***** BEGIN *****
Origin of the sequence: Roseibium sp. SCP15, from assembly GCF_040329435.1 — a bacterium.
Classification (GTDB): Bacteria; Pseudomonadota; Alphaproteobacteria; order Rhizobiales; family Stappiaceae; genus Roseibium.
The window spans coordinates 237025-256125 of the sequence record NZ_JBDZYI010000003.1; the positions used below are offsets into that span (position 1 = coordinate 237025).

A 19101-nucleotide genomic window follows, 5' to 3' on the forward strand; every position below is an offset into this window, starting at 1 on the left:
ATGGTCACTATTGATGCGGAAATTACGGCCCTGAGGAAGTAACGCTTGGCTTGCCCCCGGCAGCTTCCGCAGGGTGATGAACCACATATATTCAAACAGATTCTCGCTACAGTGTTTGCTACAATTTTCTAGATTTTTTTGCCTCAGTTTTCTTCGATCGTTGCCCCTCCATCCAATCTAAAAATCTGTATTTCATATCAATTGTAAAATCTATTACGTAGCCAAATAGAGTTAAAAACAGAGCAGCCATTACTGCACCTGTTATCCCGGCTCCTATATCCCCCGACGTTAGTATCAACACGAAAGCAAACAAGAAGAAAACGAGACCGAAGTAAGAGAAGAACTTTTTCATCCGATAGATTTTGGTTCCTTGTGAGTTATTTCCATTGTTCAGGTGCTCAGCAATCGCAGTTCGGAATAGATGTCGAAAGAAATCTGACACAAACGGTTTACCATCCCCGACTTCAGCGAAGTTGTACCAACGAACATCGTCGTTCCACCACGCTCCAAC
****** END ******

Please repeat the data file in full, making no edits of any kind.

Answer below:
Origin of the sequence: Roseibium sp. SCP15, from assembly GCF_040329435.1 — a bacterium.
Classification (GTDB): Bacteria; Pseudomonadota; Alphaproteobacteria; order Rhizobiales; family Stappiaceae; genus Roseibium.
The window spans coordinates 237025-256125 of the sequence record NZ_JBDZYI010000003.1; the positions used below are offsets into that span (position 1 = coordinate 237025).

A 19101-nucleotide genomic window follows, 5' to 3' on the forward strand; every position below is an offset into this window, starting at 1 on the left:
ATGGTCACTATTGATGCGGAAATTACGGCCCTGAGGAAGTAACGCTTGGCTTGCCCCCGGCAGCTTCCGCAGGGTGATGAACCACATATATTCAAACAGATTCTCGCTACAGTGTTTGCTACAATTTTCTAGATTTTTTTGCCTCAGTTTTCTTCGATCGTTGCCCCTCCATCCAATCTAAAAATCTGTATTTCATATCAATTGTAAAATCTATTACGTAGCCAAATAGAGTTAAAAACAGAGCAGCCATTACTGCACCTGTTATCCCGGCTCCTATATCCCCCGACGTTAGTATCAACACGAAAGCAAACAAGAAGAAAACGAGACCGAAGTAAGAGAAGAACTTTTTCATCCGATAGATTTTGGTTCCTTGTGAGTTATTTCCATTGTTCAGGTGCTCAGCAATCGCAGTTCGGAATAGATGTCGAAAGAAATCTGACACAAACGGTTTACCATCCCCGACTTCAGCGAAGTTGTACCAACGAACATCGTCGTTCCACCACGCTCCAAC